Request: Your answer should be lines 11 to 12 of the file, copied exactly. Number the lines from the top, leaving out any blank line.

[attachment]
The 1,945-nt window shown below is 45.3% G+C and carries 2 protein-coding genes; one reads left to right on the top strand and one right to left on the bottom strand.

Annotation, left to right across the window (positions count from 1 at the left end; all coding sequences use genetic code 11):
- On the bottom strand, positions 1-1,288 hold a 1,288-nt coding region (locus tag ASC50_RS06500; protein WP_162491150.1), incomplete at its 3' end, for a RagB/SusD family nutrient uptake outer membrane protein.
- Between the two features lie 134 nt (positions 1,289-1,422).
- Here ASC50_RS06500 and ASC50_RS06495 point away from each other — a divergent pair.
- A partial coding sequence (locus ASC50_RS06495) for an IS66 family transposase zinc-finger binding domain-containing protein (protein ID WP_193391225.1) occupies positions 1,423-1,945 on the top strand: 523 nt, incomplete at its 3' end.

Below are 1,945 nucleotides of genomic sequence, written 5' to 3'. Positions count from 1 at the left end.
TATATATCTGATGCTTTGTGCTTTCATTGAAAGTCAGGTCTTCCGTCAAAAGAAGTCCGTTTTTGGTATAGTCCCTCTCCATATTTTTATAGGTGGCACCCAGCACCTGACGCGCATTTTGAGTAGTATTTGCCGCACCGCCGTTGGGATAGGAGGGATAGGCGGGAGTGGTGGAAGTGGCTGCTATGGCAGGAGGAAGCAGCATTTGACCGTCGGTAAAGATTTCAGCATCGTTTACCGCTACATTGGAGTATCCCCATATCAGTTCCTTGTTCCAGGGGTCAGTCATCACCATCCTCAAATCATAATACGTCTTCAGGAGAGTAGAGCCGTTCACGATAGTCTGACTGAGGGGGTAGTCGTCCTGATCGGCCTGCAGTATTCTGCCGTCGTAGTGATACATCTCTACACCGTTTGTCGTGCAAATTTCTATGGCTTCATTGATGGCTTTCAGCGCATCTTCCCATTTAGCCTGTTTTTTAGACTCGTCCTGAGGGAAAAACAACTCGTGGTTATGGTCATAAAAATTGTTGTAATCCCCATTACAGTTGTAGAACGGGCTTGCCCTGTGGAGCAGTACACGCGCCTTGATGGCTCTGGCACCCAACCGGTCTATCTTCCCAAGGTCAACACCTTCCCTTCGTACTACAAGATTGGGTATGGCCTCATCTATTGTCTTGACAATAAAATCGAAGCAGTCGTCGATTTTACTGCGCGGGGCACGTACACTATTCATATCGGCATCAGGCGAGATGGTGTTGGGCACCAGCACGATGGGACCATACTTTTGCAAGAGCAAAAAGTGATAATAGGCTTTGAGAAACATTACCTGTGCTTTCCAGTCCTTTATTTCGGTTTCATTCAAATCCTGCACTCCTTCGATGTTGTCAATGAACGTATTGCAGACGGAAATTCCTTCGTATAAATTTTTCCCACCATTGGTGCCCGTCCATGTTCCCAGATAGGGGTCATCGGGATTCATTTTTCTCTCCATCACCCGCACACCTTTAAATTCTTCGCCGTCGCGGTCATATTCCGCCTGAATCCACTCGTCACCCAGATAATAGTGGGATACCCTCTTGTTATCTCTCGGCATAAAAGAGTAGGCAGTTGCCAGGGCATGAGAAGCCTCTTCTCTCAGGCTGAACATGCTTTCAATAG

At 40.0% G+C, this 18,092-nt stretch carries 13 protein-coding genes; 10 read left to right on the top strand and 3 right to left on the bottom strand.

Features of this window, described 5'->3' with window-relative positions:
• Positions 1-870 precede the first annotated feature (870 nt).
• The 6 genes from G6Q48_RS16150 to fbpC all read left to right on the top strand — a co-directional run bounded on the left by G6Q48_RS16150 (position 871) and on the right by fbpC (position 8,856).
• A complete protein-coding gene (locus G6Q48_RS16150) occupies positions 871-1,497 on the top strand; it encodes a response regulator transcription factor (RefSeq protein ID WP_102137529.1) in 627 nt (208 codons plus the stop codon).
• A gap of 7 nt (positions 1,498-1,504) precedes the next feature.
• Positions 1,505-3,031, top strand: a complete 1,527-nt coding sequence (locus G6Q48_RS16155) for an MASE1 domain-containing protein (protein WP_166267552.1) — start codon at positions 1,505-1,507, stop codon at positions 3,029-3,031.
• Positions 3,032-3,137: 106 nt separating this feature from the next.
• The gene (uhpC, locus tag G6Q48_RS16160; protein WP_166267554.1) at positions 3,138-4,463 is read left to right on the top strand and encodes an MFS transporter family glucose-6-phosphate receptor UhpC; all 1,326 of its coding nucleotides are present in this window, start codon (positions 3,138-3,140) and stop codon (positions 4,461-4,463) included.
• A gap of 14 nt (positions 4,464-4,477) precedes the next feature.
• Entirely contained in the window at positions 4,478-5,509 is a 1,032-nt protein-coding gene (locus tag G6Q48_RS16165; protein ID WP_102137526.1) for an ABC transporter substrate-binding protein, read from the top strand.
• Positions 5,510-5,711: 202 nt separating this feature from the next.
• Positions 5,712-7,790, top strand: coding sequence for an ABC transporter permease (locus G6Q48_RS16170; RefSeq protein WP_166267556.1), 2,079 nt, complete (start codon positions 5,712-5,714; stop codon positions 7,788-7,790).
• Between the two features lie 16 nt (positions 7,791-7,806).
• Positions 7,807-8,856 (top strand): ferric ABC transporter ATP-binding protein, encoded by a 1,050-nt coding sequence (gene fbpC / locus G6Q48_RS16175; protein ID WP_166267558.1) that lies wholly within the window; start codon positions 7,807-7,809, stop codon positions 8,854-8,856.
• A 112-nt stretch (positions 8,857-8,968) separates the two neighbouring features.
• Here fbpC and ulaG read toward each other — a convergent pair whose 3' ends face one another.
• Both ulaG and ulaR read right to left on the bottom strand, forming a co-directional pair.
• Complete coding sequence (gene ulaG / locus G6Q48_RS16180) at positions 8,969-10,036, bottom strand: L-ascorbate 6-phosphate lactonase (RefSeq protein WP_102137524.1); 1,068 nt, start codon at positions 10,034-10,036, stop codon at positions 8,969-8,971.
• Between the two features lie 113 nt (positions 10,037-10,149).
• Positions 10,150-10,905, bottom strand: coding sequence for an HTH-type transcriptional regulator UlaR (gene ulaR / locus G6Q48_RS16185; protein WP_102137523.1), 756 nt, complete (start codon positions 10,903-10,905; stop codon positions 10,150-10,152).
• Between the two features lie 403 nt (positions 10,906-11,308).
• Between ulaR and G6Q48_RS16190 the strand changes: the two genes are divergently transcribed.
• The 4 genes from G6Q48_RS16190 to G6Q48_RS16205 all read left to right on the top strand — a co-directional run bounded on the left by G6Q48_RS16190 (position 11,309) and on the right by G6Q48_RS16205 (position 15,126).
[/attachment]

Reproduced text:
• Positions 1-870 precede the first annotated feature (870 nt).
• The 6 genes from G6Q48_RS16150 to fbpC all read left to right on the top strand — a co-directional run bounded on the left by G6Q48_RS16150 (position 871) and on the right by fbpC (position 8,856).